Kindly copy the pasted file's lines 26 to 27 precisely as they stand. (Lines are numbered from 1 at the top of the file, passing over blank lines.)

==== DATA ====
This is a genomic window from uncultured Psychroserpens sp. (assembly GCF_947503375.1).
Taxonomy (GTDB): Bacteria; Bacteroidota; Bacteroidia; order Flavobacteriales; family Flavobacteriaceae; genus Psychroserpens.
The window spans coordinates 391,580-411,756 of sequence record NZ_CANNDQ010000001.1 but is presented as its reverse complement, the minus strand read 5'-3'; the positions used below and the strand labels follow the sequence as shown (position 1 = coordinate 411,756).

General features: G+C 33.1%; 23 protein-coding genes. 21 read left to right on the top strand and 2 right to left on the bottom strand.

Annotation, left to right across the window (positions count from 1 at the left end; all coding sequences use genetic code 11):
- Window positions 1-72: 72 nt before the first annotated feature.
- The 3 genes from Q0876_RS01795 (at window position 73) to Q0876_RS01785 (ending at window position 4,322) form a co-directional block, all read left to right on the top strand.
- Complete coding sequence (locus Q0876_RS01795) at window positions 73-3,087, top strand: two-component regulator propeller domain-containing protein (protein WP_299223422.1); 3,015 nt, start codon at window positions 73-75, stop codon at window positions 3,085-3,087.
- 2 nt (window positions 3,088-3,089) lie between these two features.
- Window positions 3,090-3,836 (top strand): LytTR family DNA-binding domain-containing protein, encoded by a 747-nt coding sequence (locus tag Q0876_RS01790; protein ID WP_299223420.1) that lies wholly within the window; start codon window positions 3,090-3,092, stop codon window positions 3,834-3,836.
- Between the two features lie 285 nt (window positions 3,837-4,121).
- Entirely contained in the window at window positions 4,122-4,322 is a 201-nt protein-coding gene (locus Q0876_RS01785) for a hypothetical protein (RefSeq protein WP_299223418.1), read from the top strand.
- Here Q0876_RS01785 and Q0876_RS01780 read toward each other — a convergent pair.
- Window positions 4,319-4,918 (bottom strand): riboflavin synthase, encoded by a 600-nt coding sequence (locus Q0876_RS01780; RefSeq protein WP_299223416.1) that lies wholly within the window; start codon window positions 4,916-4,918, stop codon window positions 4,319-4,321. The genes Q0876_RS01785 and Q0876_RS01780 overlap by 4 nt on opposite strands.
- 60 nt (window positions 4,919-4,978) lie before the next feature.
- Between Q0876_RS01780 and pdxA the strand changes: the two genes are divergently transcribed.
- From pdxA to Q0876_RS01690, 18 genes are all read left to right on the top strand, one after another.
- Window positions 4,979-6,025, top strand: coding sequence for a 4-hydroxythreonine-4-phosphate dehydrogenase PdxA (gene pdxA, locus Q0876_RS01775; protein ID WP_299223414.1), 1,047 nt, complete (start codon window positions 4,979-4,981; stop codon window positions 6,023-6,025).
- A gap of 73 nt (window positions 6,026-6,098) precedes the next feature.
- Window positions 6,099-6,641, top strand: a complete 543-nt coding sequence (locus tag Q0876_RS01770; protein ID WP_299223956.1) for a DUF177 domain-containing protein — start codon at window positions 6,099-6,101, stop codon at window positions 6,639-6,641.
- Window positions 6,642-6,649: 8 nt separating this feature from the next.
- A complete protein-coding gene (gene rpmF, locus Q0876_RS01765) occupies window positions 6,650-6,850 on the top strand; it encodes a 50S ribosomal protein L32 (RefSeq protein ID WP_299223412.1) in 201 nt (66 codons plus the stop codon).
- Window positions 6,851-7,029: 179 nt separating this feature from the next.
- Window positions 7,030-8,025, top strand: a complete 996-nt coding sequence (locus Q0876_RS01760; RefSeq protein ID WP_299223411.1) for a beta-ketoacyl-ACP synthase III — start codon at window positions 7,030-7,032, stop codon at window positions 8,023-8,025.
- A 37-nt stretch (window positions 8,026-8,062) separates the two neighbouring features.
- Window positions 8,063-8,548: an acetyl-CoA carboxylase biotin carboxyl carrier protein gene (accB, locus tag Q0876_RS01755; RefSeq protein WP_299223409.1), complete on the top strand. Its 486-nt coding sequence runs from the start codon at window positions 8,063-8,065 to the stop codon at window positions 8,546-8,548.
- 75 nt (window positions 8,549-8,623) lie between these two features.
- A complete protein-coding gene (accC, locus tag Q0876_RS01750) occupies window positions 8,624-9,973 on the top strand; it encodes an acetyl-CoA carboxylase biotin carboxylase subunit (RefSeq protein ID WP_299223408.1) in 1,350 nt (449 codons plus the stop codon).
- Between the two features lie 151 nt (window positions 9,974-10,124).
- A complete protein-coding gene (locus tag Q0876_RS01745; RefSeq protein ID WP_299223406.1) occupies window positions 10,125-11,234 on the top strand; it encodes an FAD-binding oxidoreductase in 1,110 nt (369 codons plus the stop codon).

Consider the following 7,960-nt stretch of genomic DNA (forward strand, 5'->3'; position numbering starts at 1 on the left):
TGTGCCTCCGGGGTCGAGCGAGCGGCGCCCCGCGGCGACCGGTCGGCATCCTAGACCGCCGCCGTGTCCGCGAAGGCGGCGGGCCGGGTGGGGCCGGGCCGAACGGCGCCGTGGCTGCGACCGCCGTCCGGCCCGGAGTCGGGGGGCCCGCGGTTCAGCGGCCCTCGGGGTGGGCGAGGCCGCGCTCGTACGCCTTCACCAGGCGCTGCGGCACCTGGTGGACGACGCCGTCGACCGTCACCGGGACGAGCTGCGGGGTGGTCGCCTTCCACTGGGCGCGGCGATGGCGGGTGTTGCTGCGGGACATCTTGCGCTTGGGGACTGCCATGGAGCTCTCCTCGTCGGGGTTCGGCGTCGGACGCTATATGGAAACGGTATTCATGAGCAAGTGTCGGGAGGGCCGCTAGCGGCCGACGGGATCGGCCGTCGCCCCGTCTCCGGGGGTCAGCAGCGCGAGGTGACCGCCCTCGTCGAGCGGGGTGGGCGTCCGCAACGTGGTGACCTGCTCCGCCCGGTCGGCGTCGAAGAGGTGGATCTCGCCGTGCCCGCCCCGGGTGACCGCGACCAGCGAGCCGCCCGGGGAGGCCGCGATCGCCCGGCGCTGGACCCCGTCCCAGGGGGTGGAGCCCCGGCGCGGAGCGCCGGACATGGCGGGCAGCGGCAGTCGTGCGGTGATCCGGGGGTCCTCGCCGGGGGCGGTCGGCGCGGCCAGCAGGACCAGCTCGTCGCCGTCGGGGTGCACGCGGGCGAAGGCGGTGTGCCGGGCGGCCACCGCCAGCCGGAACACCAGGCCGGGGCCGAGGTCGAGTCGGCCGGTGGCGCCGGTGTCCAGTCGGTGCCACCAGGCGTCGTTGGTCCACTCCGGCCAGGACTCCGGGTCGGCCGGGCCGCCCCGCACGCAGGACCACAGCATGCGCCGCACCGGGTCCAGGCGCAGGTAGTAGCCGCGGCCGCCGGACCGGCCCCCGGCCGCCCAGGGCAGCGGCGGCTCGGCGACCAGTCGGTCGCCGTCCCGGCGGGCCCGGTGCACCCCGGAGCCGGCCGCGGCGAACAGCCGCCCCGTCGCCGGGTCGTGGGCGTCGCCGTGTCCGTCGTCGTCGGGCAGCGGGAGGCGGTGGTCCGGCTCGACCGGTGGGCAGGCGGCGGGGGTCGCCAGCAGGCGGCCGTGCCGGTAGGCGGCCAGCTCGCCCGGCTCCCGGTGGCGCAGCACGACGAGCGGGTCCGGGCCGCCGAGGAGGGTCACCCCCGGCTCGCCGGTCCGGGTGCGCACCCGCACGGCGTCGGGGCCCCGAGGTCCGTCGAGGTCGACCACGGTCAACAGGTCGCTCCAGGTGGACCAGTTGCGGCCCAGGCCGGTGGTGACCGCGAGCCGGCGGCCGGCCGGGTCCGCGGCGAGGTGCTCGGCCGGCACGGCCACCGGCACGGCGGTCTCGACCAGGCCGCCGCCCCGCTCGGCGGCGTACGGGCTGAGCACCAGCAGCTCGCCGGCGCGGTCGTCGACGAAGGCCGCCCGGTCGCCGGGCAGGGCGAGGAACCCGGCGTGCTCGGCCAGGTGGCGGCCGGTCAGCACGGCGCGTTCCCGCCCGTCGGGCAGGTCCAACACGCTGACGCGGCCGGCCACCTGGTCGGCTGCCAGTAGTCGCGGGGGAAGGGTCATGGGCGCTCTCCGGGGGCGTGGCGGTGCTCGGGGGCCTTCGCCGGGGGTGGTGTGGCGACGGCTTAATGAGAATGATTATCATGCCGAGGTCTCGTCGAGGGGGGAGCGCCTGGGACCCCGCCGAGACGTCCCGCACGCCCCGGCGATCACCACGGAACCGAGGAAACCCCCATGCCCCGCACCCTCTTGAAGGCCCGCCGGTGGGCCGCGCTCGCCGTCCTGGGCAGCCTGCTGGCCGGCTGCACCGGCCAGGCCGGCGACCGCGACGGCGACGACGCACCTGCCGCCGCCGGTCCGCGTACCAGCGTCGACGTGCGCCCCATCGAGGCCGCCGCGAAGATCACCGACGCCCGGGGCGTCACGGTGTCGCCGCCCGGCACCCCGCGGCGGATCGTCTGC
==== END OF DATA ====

- Window positions 8,063-8,548: an acetyl-CoA carboxylase biotin carboxyl carrier protein gene (accB, locus tag Q0876_RS01755; RefSeq protein WP_299223409.1), complete on the top strand. Its 486-nt coding sequence runs from the start codon at window positions 8,063-8,065 to the stop codon at window positions 8,546-8,548.
- 75 nt (window positions 8,549-8,623) lie between these two features.